(Reuters Health) – – Healthcare workers caring for infectious patients sometimes make mistakes when removing personal protective garments, resulting in contamination of clothes or equipment with antibiotic-resistant bacteria, a small study shows.
FILE PHOTO: A surgery nurse puts on gloves before procedures on a patient with MRSA (Methicillin resistant Staphylococcus Aureus) in the operating theatre of the Unfallkrankenhaus Berlin (UKB) hospital in Berlin February 29, 2008. REUTERS/Fabrizio Bensch
“No one is perfect and inadvertent healthcare worker contamination with multi-drug resistant organisms can occur and may be a key step in the spread of potential pathogens in healthcare settings,” said lead study author Dr. Koh Okamoto of Rush University Medical Center in Chicago.
“The more we understand how and why contamination happens, the better prepared we are to help healthcare workers avoid it,” he told Reuters Health by email.
Over a six-month period, Okamoto and colleagues observed 125 healthcare workers, including 83 nurses and 24 doctors, in four adult intensive care units at their hospital. Half of the doctors and nurses had received formal training in the use of personal protective equipment for the Ebola virus within the previous year, and 90 percent had received “donning and doffing” training within the previous five years.
During the study, the workers oversaw 95 patients with contact precautions for methicillin-resistant Staphylococcus aureus, or MRSA, as well as vancomycin-resistant Enterococci and multidrug-resistant gram-negative bacilli.
The research team collected 6,000 samples from 5,000 sites around the ICUs, including items that had touched the patient’s body and environmental surfaces such as blood pressure cuffs, call buttons and sinks. They also tested the healthcare workers’ hands, gloves and gowns before and after patient interactions. In addition, they watched the “doffing,” or removal process, and recorded errors based on Center of Disease Control and Prevention guidelines, which recommends removing gowns and gloves together.
According to a report published in Infection Control and Hospital Epidemiology, they found that more than a third of the healthcare workers acquired a multidrug-resistant organism during a patient encounter. Notably, four healthcare workers had it on their hands, four had it on their clothes or jewelry, three had it on their stethoscope, and two had it on their in-hospital mobile phones. About 70 percent of environmental sites had organisms, especially items that were close to patients such as blood pressure cuffs, call buttons and bed rails.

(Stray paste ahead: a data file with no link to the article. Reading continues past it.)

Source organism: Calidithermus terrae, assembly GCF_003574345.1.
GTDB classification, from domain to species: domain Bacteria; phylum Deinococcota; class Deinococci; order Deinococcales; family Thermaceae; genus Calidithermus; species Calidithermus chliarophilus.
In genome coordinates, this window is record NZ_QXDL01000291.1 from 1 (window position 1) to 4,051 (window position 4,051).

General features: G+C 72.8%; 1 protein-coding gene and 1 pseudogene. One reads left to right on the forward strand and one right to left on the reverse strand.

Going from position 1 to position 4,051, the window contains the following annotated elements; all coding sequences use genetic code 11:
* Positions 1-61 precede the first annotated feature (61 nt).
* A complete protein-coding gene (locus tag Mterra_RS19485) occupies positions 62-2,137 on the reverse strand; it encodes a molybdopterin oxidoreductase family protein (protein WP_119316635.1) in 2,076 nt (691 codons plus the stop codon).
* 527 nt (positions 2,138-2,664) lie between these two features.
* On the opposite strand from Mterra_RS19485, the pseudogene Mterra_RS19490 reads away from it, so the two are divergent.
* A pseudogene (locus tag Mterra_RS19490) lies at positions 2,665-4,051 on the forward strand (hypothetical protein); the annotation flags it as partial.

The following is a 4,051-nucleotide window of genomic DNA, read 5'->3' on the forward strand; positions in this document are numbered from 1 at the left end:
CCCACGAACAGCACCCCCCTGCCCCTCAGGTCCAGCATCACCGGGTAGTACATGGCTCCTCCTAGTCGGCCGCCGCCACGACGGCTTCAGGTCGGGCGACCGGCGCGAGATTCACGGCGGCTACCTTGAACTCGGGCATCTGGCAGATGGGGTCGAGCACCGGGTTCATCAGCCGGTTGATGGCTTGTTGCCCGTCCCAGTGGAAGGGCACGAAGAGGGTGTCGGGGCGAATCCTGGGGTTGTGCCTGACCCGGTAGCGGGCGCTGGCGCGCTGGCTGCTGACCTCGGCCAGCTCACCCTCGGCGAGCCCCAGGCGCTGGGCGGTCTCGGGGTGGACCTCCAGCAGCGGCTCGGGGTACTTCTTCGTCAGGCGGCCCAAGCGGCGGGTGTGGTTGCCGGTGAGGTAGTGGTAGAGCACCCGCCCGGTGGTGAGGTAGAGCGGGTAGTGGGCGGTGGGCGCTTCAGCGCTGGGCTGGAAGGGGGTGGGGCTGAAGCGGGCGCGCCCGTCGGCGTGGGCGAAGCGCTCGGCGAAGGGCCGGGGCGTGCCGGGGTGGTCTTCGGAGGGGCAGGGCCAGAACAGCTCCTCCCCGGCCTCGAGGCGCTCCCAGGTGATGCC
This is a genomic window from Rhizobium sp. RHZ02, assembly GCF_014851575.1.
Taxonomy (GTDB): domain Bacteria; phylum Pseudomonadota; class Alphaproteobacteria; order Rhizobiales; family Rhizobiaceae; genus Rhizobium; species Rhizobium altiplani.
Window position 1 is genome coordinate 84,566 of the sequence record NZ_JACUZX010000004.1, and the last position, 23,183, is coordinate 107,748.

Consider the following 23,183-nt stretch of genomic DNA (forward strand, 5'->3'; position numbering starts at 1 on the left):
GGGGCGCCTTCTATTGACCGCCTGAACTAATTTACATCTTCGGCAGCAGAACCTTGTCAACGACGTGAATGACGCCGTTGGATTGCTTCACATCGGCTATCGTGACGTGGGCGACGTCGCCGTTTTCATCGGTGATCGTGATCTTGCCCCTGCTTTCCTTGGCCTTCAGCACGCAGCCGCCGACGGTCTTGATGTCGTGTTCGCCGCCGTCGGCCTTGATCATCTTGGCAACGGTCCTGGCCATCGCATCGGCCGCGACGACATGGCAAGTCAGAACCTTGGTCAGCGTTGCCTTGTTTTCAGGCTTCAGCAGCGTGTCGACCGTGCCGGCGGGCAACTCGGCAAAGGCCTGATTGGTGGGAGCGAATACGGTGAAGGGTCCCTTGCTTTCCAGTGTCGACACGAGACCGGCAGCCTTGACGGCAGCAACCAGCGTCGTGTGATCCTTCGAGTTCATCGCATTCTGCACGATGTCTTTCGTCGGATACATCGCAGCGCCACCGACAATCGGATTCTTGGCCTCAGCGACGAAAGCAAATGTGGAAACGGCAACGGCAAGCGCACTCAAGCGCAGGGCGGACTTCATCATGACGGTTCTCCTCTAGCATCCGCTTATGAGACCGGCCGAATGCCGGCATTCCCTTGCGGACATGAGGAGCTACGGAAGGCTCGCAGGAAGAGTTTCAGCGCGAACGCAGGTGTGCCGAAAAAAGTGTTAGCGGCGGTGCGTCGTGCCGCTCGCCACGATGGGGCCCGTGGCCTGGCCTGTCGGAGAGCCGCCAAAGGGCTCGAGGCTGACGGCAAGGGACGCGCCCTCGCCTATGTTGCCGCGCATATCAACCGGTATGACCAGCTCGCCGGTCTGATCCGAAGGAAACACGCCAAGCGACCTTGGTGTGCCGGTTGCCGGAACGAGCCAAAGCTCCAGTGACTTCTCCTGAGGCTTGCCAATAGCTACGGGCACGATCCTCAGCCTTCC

Overall, 49 workers, or 39 percent, made multiple doffing errors and were more likely to have contaminated clothes after a patient interaction. For instance, all four healthcare workers with hand contamination made errors while removing their gowns and gloves. In particular, hand contamination was 10 times higher when gloves were removed before gowns.
“Our study occurred in a real-world busy ICU setting where the rush of crisis care makes simple slip-ups more likely,” Okamoto said. “This allowed us to better observe donning and doffing methods and potential errors of various healthcare workers.”
Simple interventions are needed that reinforce the preferred order of doffing, which could reduce contamination, he said. Removing gloves and gowns together as a unit, for instance, seemed most helpful in preventing self-contamination.
“While we need more research to better understand potential transmission risk, we can also focus on strategies to assist healthcare workers with properly removing gowns and gloves,” said Sarah Krein of the University of Michigan in Ann Arbor. Krein, who wasn’t involved with this study, has researched infectious agent transmission precautions in hospitals.
For example, signs or cues inside patient rooms could remind healthcare workers of the proper procedures for removing gowns and gloves, she said. Some researchers are also working on a gown redesign that would use color coding to better identify the outside of the gown, so workers can more carefully remove it, roll it up and dispose it.
“Although a seemingly simple process, mistakes can occur during the removal of gowns and gloves,” Krein told Reuters Health by email. “While this doesn’t necessarily lead to an infection, it is important to find better ways to help healthcare workers with this process to ensure patient and healthcare worker safety.”
SOURCE: bit.ly/2I0yalE Infection Control and Hospital Epidemiology, online March 20, 2019.